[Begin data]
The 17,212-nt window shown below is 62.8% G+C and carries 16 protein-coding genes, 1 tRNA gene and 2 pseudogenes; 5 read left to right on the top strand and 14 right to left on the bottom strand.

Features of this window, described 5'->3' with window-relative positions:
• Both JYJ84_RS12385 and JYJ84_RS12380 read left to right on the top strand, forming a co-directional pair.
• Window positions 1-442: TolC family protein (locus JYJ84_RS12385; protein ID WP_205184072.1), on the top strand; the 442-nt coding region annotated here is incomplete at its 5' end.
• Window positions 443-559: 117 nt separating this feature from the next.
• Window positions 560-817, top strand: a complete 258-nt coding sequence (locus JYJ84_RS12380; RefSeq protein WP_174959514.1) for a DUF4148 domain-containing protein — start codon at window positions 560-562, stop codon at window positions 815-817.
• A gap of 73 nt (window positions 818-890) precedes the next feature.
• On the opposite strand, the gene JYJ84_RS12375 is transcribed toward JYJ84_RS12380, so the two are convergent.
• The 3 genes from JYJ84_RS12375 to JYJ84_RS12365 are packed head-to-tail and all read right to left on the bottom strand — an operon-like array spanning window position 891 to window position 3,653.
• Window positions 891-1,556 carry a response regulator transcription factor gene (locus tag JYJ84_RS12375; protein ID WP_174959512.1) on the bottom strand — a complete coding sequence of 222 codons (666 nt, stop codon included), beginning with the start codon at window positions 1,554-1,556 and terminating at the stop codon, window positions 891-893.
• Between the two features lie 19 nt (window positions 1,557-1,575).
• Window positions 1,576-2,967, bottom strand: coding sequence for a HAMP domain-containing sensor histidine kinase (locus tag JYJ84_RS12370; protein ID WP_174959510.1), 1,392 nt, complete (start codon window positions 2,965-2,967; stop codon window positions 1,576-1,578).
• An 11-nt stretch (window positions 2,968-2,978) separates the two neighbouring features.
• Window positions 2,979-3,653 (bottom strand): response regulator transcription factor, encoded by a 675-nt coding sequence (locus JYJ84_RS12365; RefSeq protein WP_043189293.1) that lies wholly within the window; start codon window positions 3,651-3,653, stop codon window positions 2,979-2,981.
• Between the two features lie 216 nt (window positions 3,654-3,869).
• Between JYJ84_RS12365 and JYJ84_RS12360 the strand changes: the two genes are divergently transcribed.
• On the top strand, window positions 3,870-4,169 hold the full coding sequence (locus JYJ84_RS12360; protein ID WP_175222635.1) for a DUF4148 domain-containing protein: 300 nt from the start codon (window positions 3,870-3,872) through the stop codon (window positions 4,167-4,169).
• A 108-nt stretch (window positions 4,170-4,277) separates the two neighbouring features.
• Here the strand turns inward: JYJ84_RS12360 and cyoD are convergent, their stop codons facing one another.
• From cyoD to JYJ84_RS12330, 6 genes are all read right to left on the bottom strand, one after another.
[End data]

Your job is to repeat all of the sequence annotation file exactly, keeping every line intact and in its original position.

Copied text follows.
The 17,212-nt window shown below is 62.8% G+C and carries 16 protein-coding genes, 1 tRNA gene and 2 pseudogenes; 5 read left to right on the top strand and 14 right to left on the bottom strand.

Features of this window, described 5'->3' with window-relative positions:
• Both JYJ84_RS12385 and JYJ84_RS12380 read left to right on the top strand, forming a co-directional pair.
• Window positions 1-442: TolC family protein (locus JYJ84_RS12385; protein ID WP_205184072.1), on the top strand; the 442-nt coding region annotated here is incomplete at its 5' end.
• Window positions 443-559: 117 nt separating this feature from the next.
• Window positions 560-817, top strand: a complete 258-nt coding sequence (locus JYJ84_RS12380; RefSeq protein WP_174959514.1) for a DUF4148 domain-containing protein — start codon at window positions 560-562, stop codon at window positions 815-817.
• A gap of 73 nt (window positions 818-890) precedes the next feature.
• On the opposite strand, the gene JYJ84_RS12375 is transcribed toward JYJ84_RS12380, so the two are convergent.
• The 3 genes from JYJ84_RS12375 to JYJ84_RS12365 are packed head-to-tail and all read right to left on the bottom strand — an operon-like array spanning window position 891 to window position 3,653.
• Window positions 891-1,556 carry a response regulator transcription factor gene (locus tag JYJ84_RS12375; protein ID WP_174959512.1) on the bottom strand — a complete coding sequence of 222 codons (666 nt, stop codon included), beginning with the start codon at window positions 1,554-1,556 and terminating at the stop codon, window positions 891-893.
• Between the two features lie 19 nt (window positions 1,557-1,575).
• Window positions 1,576-2,967, bottom strand: coding sequence for a HAMP domain-containing sensor histidine kinase (locus tag JYJ84_RS12370; protein ID WP_174959510.1), 1,392 nt, complete (start codon window positions 2,965-2,967; stop codon window positions 1,576-1,578).
• An 11-nt stretch (window positions 2,968-2,978) separates the two neighbouring features.
• Window positions 2,979-3,653 (bottom strand): response regulator transcription factor, encoded by a 675-nt coding sequence (locus JYJ84_RS12365; RefSeq protein WP_043189293.1) that lies wholly within the window; start codon window positions 3,651-3,653, stop codon window positions 2,979-2,981.
• Between the two features lie 216 nt (window positions 3,654-3,869).
• Between JYJ84_RS12365 and JYJ84_RS12360 the strand changes: the two genes are divergently transcribed.
• On the top strand, window positions 3,870-4,169 hold the full coding sequence (locus JYJ84_RS12360; protein ID WP_175222635.1) for a DUF4148 domain-containing protein: 300 nt from the start codon (window positions 3,870-3,872) through the stop codon (window positions 4,167-4,169).
• A 108-nt stretch (window positions 4,170-4,277) separates the two neighbouring features.
• Here the strand turns inward: JYJ84_RS12360 and cyoD are convergent, their stop codons facing one another.
• From cyoD to JYJ84_RS12330, 6 genes are all read right to left on the bottom strand, one after another.